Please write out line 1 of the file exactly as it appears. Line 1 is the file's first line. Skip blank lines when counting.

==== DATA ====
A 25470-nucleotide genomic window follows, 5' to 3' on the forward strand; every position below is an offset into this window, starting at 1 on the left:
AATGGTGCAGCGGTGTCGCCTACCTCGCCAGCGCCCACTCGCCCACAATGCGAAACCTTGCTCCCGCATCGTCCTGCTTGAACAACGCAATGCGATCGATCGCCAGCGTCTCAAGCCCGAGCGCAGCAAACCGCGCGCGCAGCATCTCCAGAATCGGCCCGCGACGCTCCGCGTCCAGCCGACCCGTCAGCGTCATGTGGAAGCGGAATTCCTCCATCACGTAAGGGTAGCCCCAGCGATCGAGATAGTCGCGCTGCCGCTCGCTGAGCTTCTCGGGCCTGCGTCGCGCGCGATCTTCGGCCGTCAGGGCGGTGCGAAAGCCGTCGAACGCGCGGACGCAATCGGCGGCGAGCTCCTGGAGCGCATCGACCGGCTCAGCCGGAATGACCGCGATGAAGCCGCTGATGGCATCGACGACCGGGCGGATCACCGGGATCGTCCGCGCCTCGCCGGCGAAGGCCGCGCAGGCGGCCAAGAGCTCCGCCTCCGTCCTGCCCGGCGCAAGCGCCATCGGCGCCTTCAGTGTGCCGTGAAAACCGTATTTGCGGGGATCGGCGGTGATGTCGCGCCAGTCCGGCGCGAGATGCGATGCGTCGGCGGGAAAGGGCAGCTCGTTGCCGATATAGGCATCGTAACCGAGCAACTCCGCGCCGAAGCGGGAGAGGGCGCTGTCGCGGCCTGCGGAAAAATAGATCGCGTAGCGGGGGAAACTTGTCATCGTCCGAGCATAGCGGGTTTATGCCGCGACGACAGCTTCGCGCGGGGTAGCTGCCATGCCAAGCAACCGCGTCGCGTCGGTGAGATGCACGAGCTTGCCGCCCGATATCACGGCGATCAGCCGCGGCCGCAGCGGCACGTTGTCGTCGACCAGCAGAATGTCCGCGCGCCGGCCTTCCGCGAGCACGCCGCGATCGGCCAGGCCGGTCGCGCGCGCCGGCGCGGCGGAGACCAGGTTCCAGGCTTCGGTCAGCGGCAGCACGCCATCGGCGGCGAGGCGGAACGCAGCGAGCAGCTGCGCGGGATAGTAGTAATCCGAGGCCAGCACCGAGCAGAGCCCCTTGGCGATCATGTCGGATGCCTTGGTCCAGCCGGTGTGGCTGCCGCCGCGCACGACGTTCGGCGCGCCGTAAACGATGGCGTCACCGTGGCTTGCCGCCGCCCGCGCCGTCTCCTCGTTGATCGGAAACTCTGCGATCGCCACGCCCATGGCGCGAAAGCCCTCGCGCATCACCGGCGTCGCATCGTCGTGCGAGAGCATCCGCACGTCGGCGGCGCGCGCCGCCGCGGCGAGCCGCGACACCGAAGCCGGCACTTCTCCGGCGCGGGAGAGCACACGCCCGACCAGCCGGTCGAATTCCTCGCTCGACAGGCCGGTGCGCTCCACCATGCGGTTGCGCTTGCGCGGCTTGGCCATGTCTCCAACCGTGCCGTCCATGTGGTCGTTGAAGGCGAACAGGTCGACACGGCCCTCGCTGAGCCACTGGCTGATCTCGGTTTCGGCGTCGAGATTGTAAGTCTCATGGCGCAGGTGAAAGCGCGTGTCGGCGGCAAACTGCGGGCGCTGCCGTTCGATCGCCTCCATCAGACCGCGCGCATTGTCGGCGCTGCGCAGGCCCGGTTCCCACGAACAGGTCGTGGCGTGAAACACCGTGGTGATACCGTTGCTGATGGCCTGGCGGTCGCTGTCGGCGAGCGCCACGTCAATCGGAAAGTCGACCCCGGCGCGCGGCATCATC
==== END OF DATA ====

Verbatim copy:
A 25470-nucleotide genomic window follows, 5' to 3' on the forward strand; every position below is an offset into this window, starting at 1 on the left: